Sweden’s Filip Forsberg #16 celebrates a third period goal against Slovakia with Robin Norell #3, Robert Hagg #14 and Elias Lindholm #19 during quarterfinal action at the 2014 IIHF World Junior Championship. (Photo by Andre Ringuette/HHOF-IIHF Images)
Since the start, George McPhee has always wanted to build the Capitals in the draft. He has done well getting all of the Capitals stars of the day through the NHL Entry Draft, e.i. John Carlson, Mike Green, Nick Backstrom, Karl Alzner, Alex Ovechkin, Braden Holtby, and Philipp Grubauer. McPhee was always a “for the future” kind of guy, he traded away Steve Eminger after he played well in the 2008 NHL playoffs to Philadelphia along with the 81st overall pick for the Flyer’s 28th overall pick. That 28th overall pick happens to be on the USA 2014 Olympic hockey team, his name John Carlson.
In 2011, McPhee traded away goaltender Semyon Varlamov to Colorado, a move at the time I was skeptical about, for the 11th overall pick in the 2012 NHL Entry Draft. Now, the move looks fantastic, Varlamov has played well but hasn’t shined too bright.
During the 2012 NHL Entry Draft, McPhee traded away Capitals prospect Cody Eakin and 54th overall pick for Mike Ribeiro of the Dallas Stars. Dallas got Cody Eakin (whose ceiling looks to be a 3rd line center) while the Capitals got their second line center. McPhee then came out smelling like roses when Phoenix signed Ribeiro for $5.5 Mil ($22 mil over 4 years). McPhee then signed newly bought-out Mikhail Grabovski for $2.5 mil and 3 years less ($3 mil over 1 year). Grabovski has played well as a 2nd line center, and is now being pair up on a line with Oveckin and Eric Fehr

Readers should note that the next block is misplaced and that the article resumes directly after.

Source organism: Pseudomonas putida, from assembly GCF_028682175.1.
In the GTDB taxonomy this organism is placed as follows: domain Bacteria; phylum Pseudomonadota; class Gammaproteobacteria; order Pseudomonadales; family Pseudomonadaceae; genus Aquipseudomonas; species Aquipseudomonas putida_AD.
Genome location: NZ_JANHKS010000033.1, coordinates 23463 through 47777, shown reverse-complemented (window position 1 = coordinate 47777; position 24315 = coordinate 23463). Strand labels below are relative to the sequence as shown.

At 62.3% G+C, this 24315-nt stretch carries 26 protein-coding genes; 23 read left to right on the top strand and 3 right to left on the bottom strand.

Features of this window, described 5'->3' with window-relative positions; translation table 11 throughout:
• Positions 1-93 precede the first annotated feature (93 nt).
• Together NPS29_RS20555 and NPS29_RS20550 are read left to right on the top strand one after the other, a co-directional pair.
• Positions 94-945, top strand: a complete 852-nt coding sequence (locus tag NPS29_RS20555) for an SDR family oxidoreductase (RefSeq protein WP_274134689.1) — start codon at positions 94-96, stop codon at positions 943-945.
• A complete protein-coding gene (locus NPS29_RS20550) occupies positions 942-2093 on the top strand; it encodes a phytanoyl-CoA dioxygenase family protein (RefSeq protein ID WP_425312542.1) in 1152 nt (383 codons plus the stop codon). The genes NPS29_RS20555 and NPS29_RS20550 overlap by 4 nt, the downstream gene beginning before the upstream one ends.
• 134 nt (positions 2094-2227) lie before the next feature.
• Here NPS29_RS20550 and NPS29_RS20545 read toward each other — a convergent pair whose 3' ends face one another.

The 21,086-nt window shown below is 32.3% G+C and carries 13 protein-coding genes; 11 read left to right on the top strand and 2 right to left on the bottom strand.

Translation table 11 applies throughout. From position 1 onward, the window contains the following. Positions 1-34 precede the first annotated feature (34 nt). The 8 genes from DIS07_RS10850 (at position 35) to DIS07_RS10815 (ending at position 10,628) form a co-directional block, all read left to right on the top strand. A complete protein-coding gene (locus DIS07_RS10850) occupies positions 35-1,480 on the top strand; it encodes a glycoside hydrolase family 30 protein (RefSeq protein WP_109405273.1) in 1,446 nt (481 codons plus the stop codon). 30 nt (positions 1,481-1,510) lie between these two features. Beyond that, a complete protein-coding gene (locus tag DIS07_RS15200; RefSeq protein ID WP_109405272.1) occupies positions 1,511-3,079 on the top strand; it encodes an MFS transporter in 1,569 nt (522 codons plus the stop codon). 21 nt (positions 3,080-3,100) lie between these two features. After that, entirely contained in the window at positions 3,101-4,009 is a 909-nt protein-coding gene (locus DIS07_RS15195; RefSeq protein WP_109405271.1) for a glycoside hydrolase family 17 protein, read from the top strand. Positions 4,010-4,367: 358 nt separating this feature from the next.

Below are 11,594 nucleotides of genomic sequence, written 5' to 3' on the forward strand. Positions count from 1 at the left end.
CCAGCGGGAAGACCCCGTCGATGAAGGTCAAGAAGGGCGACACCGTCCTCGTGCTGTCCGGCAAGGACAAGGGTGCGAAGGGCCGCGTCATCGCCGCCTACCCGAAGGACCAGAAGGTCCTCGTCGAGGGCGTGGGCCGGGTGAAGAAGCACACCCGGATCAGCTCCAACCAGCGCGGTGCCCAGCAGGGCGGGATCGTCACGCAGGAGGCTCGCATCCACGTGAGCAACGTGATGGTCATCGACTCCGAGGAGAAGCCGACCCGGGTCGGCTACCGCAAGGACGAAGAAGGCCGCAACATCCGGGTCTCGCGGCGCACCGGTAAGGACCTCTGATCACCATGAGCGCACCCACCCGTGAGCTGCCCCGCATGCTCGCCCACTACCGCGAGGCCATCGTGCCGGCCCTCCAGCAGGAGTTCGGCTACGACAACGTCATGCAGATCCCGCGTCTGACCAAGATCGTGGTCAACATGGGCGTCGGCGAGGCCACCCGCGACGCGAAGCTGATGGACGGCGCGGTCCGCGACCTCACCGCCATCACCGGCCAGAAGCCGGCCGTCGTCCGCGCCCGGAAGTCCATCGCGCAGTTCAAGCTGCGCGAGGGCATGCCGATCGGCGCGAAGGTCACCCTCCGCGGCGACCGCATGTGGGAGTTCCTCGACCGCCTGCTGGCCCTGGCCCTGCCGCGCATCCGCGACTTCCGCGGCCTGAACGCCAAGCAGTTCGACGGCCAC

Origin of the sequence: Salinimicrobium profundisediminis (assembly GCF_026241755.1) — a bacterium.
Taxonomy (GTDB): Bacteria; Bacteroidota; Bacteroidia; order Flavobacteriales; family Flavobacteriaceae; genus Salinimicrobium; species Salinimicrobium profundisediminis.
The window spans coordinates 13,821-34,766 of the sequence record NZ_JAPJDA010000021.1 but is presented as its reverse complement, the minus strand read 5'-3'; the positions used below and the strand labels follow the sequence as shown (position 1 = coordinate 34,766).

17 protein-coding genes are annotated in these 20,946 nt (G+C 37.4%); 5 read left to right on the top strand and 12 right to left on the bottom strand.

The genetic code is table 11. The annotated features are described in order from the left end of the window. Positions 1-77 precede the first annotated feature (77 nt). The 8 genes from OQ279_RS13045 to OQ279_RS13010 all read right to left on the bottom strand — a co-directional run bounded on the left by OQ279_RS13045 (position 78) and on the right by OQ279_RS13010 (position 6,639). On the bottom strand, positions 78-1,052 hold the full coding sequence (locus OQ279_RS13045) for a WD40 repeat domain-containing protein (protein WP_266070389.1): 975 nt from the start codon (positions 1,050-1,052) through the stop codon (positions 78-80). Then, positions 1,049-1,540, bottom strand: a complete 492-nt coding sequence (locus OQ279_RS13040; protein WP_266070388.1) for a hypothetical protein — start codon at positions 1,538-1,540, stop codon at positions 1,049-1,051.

The Erat Trade:
This is where I believe McPhee made a serious mistake. With the 11th overall pick in the 2012 NHL Entry Draft that the Capital received in the Varlamov trade, McPhee drafted Swedish forward Filip Forsberg. Then on April 3rd 2013, the NHL trade deadline, McPhee traded away Filip for Martin Erat and Michael Latta. Martin Erat helped make the move happen, demanding to be traded to Washington. Erat had been a force in the NHL since he was drafted in 1999, not including the lockout shortened year and his rookie campaign. Erat’s lowest full season point total is 49 (3 times), and his lowest goal total is 16 (2 times). Michael Latta, who has seen time on the 4th line in the 2013-2014 season, had been a somewhat unimpressive AHLer. In 131 games, Latta had tallied 66 point and 300 PIMs. On the other hand, Filip Forsberg had been the Capitals number one prospect.
Since the trade, the Nashville Predators have looked the winners in the trade on the surface. Filip Forsberg has played 12 NHL game this year, scoring one goal and adding four assists. He has shined in the 2014 IIHF World Junior Championships in games against Switzerland, Finland, Norway, and Slovakia. In 5 game, he is tied for first in point in the tournament with 11. Meanwhile, Erat has zero goals and 15 assists in 38 games this season for the Capitals, not to mention he asked for a trade in less than one full year of being in Washington.
The beauty of the Erat trade was what was thought to just be a toss inte, Michael Latta. In 17 NHL game this season, Latta has 1 goal and 4 assists, although he is currently on IR. Personally, I believe that his will be known as the Latta trade in the near future.
The Capitals future now lies in the hands of Andre Burakowski and Riley Barber. Both played well in the IIHF World Juniors Championships. Burakowski shined against Switzerland, Norway, Russia, and Slovakia. Barber shined against Czech Republic, Slovakia, Germany, and Canada. He had a four game goal streak in the preliminary round before USA fell to Russian in the quarterfinals.
Also, across the pond, Capital’s prospect Evgeny Kuznetsov is in his last year of his Traktor contract and expected to come over to the Capitals after the KHL season ends.